January 2022 will remain a pivotal month in the history of gaming, having already crushed the entire past year (already a record-breaking one) when it comes to total expenditures for M&A with an incredible $85.4 billion committed by Microsoft, Take-Two, and Sony.
The Redmond-based giant made the largest splash when it announced the intention to acquire Activision Blizzard, the biggest Western third-party publisher, for nearly $70 billion. Never before had the gaming industry recorded such a massive deal.
Earlier in January, Take-Two surprised everyone when they revealed their deal with Zynga for $12.7 billion in an effort to push into the ever-growing mobile market. Last but not least, Sony acquired Bungie, known as the original creators of Halo and Destiny, for $3.6 billion.
Speaking to Yahoo Finance Live, renowned games analyst Michael Pachter (currently the managing director of equity research at Wedbush Securities) said the last deal makes the least sense. He pointed out that Sony appears to have vastly overpaid for Bungie, unlike both Microsoft and Take-Two for their respective acquisitions.
I think Microsoft has a vision and a strategy. They made a bold statement with their acquisition of Activision and it fits their strategy.
Take-Two surprised us and explained it very well when they did it. But we didn't know that they wanted to be big in mobile, and they clearly do. And so they bought one of the two big public mobile companies, the other being Playtika. And they paid up for it. And Sony, I think, just did a me too statement and said, we're not going to be left behind. So we'll buy Bungie.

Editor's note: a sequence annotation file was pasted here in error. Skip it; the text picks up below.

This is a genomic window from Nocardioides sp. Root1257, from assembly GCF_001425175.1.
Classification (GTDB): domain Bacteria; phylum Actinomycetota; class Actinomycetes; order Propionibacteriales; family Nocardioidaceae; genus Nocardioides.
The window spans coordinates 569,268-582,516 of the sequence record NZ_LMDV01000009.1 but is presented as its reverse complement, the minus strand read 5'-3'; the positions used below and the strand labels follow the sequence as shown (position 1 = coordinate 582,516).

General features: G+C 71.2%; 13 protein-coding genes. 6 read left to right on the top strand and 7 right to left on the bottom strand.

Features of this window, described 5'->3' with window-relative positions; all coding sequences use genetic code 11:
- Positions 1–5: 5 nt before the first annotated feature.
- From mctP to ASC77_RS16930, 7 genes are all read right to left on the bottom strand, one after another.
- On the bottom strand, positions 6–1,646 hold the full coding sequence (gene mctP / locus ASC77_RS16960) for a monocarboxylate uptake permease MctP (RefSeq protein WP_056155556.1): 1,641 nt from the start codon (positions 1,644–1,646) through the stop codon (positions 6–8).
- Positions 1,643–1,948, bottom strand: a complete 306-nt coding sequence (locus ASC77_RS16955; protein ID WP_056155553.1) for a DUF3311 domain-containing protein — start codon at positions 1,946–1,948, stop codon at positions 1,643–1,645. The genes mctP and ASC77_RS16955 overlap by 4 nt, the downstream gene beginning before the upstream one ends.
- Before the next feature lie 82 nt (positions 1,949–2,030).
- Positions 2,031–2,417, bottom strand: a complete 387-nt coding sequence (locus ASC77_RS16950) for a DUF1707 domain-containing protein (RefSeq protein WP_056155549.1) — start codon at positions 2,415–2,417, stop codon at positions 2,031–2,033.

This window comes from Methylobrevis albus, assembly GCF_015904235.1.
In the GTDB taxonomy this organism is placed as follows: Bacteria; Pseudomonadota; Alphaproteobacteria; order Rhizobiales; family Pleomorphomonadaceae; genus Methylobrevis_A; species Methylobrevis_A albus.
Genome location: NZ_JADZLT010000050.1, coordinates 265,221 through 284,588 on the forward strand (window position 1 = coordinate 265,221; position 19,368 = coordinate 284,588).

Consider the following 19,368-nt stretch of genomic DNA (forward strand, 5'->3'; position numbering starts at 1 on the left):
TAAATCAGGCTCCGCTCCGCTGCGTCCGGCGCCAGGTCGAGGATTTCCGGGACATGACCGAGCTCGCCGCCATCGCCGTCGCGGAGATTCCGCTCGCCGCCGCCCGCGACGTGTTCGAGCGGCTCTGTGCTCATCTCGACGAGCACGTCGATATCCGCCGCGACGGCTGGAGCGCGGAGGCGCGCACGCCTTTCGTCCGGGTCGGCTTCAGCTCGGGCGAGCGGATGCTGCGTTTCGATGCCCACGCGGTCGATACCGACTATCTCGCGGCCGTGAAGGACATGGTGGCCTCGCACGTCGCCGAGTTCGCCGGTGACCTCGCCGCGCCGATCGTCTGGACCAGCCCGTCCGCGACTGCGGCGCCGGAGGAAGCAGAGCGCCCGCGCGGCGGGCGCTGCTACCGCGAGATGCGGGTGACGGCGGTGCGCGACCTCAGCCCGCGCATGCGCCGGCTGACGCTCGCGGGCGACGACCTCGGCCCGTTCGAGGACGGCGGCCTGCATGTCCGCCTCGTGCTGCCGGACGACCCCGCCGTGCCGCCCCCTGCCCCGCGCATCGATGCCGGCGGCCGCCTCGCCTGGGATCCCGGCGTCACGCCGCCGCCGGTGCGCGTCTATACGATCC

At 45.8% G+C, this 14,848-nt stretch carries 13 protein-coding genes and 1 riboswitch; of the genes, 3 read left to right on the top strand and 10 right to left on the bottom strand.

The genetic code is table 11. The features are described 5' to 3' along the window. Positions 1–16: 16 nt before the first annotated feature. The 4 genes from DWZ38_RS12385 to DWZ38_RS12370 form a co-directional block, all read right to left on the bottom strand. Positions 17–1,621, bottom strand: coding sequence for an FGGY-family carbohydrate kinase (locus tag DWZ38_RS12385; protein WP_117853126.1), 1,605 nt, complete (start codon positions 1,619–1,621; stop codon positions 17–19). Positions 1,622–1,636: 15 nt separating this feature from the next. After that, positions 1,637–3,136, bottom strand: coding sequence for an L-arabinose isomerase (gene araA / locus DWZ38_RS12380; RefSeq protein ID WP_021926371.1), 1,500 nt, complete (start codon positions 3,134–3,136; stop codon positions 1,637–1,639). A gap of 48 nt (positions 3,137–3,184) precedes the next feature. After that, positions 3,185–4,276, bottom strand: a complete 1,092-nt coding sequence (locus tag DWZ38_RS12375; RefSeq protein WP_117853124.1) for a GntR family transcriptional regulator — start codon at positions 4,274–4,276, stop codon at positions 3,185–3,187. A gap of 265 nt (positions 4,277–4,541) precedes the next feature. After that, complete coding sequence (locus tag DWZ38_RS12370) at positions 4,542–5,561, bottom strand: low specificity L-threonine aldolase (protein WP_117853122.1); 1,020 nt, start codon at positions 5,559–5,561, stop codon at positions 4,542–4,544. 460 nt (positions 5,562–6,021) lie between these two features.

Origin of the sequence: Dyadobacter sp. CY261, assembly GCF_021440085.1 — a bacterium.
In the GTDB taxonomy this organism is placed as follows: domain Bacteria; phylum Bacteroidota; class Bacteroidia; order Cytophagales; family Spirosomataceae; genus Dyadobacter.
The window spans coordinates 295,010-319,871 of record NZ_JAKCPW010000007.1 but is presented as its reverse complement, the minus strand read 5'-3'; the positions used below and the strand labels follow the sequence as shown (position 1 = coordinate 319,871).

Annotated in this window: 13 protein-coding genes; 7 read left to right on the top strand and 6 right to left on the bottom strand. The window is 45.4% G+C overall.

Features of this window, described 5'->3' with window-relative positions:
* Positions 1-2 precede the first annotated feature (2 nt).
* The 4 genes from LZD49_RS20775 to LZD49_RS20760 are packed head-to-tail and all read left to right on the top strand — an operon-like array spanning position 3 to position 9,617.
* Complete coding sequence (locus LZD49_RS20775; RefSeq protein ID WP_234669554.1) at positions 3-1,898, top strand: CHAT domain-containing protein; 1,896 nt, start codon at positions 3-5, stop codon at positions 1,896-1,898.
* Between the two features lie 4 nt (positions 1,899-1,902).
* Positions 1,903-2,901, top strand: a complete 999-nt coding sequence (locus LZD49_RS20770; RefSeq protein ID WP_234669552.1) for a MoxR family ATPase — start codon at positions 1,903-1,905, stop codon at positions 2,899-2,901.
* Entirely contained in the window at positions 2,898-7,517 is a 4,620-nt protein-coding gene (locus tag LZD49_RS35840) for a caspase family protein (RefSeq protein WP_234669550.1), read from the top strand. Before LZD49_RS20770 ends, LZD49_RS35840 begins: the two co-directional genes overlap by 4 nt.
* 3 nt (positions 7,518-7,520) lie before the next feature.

The Activision deal and the Zynga deal were both done below those stock's recent highs. So Activision had traded over 100, and the deal was at 95. Back in October, it was over 100. Zynga had traded over 11, I believe, and the deal was done at 9.86. So you know, they didn't really overpay, either of the acquirers. Bungie went for $4 million per developer. And most deals are between $250,000 and a million. I've seen deals as close, you know, as high as $2 million per developer. This is crazy talk.
And just to compare and contrast, EA bought Respawn about three or four years ago for $700 million with 400 developers. And those guys generate $700 million a year in revenue. Bungie does about $200 million in revenue. So I think Sony vastly overpaid. I think this was a statement that we're not going to let Microsoft get ahead of us, so we'll just buy something out of desperation. It's not really a deal that makes a whole lot of sense to me. The others do.
Personally, I agree with Pachter that Sony paid a lot for the Bungie deal (even though, as it turns out, about one-third of the sum will be geared towards an employee retention program). That said, the move still makes sense for both companies as they perfectly complement each other.
The same goes for Microsoft and Take-Two, by the way, although those companies also enjoyed fairly good deals. Microsoft especially, largely due to the wave of scandals that hit Activision Blizzard at its highest levels.
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